If you haven’t yet, you may want to read “who is my neighbor” (below) before reading this post. The conclusion was that our neighbor is anyone we have the opportunity and resources to help. This did lead to 2 other questions; the first being, which neighbor do I help? The help we are speaking of here could be that of a physical, emotional, or spiritual nature. We find further instructions in the New Testament, which give us an order to live by.
1. Your family. “But if anyone does not provide for his own, and especially for those of his household, he has denied the faith and is worse than an unbeliever” (I Timothy 5:8). It would be a terrible testimony to give your money away and have your own kids without enough food to eat. But it should be noted that “provide for” is very different than “be excessive”.
2. The church. (those in the family of God). “Therefore, as we have opportunity, let us do good to all, especially to those who are of the household of faith” (Galatians 6:10).
I believe that following the principal of #1 the needs in your local church would take precedence over those needs outside of your local church. Ideally the leadership in your local church is using the resources given to take care of the needs within the church and follow God’s lead on work outside of itself. In the U.S., in this time of wealth, an increasing percentage of local church resources should be headed outside of itself. However, if the local church you are a part of is self-centered, wasteful, and materialistic then you may need to take more initiative to encourage the leadership to do well, and if that fails then to designate what your giving is used for.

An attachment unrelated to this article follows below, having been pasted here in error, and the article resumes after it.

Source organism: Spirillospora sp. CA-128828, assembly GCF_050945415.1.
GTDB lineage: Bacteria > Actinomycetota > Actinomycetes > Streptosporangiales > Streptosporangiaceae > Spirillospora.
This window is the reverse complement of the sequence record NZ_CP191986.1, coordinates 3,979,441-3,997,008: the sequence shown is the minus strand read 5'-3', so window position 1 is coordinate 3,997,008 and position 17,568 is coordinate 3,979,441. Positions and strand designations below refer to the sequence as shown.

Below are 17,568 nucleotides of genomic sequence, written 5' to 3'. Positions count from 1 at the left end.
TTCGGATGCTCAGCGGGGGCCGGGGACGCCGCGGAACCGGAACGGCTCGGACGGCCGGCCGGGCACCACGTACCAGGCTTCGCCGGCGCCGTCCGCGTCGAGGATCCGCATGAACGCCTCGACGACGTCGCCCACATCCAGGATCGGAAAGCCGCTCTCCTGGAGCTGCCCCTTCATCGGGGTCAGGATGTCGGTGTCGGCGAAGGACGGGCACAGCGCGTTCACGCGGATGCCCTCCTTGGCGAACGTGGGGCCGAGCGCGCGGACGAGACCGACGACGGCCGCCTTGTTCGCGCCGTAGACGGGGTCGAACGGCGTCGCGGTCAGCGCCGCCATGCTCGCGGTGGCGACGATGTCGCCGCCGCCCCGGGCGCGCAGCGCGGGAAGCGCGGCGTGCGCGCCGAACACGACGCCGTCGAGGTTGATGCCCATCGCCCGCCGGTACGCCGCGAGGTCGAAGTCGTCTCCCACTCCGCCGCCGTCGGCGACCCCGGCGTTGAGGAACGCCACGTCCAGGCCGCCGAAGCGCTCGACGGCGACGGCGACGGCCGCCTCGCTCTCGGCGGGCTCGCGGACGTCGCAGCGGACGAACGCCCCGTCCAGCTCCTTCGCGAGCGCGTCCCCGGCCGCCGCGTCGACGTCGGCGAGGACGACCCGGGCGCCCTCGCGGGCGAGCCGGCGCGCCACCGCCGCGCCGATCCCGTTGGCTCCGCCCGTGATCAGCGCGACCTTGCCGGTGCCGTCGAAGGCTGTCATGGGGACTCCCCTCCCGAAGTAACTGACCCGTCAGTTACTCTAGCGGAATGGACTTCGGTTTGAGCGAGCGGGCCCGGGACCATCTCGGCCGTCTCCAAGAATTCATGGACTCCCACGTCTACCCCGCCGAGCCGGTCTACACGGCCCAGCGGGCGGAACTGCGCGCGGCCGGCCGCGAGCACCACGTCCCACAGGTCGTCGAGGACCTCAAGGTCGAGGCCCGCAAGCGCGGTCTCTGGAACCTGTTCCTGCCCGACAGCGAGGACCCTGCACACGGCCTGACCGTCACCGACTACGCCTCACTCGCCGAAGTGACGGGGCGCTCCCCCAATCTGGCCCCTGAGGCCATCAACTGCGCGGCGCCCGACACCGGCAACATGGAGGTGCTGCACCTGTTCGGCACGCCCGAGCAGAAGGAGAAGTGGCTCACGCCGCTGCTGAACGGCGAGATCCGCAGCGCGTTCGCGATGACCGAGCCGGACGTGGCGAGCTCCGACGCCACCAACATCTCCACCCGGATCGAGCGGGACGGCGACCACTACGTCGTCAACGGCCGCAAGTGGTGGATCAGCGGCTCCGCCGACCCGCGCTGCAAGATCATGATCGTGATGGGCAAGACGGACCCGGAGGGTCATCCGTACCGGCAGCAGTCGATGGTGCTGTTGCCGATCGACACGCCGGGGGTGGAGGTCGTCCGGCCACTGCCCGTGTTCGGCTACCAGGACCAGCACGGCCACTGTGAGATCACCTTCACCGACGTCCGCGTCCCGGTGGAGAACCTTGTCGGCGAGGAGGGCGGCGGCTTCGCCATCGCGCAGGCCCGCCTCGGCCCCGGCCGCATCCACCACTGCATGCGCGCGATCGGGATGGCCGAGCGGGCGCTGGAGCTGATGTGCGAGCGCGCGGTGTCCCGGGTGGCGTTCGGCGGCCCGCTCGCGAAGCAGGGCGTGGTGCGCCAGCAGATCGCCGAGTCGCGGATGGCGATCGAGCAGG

3. The poor. Throughout the Old and New Testament we see God’s heart for the poor and the responsibility he puts on us to look after their needs. It is also consistent that along with taking care of physical needs a priority is placed on the spiritual needs (Luke 4:18, Luke 12:32-34). It is best to support the work of the poor by those who are followers of Jesus, who along with taking care of the immediate are also providing hope and opportunity for their eternal well-being. Now there are organizations that do good things but not for Jesus. There are plenty of people who aren’t Christians who can give to those organizations – so let them do that.
4. Other people that God puts in your path. Again as Galatians 6:10 states “Therefore, as we have opportunity let us do good to all.” So depending on their type of need each person we are in contact with is a possible recipient of God’s love and grace working through us.

Having biblical priorities helps us use our limited resources most effectively and keeps us from giving to things that don’t have a God centered impact.

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